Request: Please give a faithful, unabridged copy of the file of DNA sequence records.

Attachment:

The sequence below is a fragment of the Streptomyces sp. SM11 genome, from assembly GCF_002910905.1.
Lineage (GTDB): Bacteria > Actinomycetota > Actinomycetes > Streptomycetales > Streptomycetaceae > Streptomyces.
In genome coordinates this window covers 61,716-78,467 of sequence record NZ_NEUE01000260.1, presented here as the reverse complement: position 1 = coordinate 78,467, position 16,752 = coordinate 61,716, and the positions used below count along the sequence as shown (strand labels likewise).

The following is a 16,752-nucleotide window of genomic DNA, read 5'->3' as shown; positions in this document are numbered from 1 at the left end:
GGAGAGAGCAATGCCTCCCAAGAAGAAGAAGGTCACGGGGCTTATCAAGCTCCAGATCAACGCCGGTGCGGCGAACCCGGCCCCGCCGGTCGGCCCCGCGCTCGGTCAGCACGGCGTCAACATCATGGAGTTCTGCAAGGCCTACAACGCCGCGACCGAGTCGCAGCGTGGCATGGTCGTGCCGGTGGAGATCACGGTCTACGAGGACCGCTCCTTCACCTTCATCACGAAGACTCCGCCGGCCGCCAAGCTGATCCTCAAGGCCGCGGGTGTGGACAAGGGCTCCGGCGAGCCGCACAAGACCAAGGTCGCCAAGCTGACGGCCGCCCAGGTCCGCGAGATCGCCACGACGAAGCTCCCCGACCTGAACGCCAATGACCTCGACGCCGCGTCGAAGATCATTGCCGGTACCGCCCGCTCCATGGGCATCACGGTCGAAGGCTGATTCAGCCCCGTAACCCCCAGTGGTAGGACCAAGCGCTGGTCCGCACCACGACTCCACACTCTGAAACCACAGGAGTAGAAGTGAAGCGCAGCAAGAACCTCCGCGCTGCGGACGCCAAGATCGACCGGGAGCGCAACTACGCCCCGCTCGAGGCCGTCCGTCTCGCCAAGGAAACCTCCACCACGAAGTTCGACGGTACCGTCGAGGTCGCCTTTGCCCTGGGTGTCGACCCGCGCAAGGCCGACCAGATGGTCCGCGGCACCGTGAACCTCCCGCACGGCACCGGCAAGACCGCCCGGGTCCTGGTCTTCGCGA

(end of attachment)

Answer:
The sequence below is a fragment of the Streptomyces sp. SM11 genome, from assembly GCF_002910905.1.
Lineage (GTDB): Bacteria > Actinomycetota > Actinomycetes > Streptomycetales > Streptomycetaceae > Streptomyces.
In genome coordinates this window covers 61,716-78,467 of sequence record NZ_NEUE01000260.1, presented here as the reverse complement: position 1 = coordinate 78,467, position 16,752 = coordinate 61,716, and the positions used below count along the sequence as shown (strand labels likewise).

The following is a 16,752-nucleotide window of genomic DNA, read 5'->3' as shown; positions in this document are numbered from 1 at the left end:
GGAGAGAGCAATGCCTCCCAAGAAGAAGAAGGTCACGGGGCTTATCAAGCTCCAGATCAACGCCGGTGCGGCGAACCCGGCCCCGCCGGTCGGCCCCGCGCTCGGTCAGCACGGCGTCAACATCATGGAGTTCTGCAAGGCCTACAACGCCGCGACCGAGTCGCAGCGTGGCATGGTCGTGCCGGTGGAGATCACGGTCTACGAGGACCGCTCCTTCACCTTCATCACGAAGACTCCGCCGGCCGCCAAGCTGATCCTCAAGGCCGCGGGTGTGGACAAGGGCTCCGGCGAGCCGCACAAGACCAAGGTCGCCAAGCTGACGGCCGCCCAGGTCCGCGAGATCGCCACGACGAAGCTCCCCGACCTGAACGCCAATGACCTCGACGCCGCGTCGAAGATCATTGCCGGTACCGCCCGCTCCATGGGCATCACGGTCGAAGGCTGATTCAGCCCCGTAACCCCCAGTGGTAGGACCAAGCGCTGGTCCGCACCACGACTCCACACTCTGAAACCACAGGAGTAGAAGTGAAGCGCAGCAAGAACCTCCGCGCTGCGGACGCCAAGATCGACCGGGAGCGCAACTACGCCCCGCTCGAGGCCGTCCGTCTCGCCAAGGAAACCTCCACCACGAAGTTCGACGGTACCGTCGAGGTCGCCTTTGCCCTGGGTGTCGACCCGCGCAAGGCCGACCAGATGGTCCGCGGCACCGTGAACCTCCCGCACGGCACCGGCAAGACCGCCCGGGTCCTGGTCTTCGCGA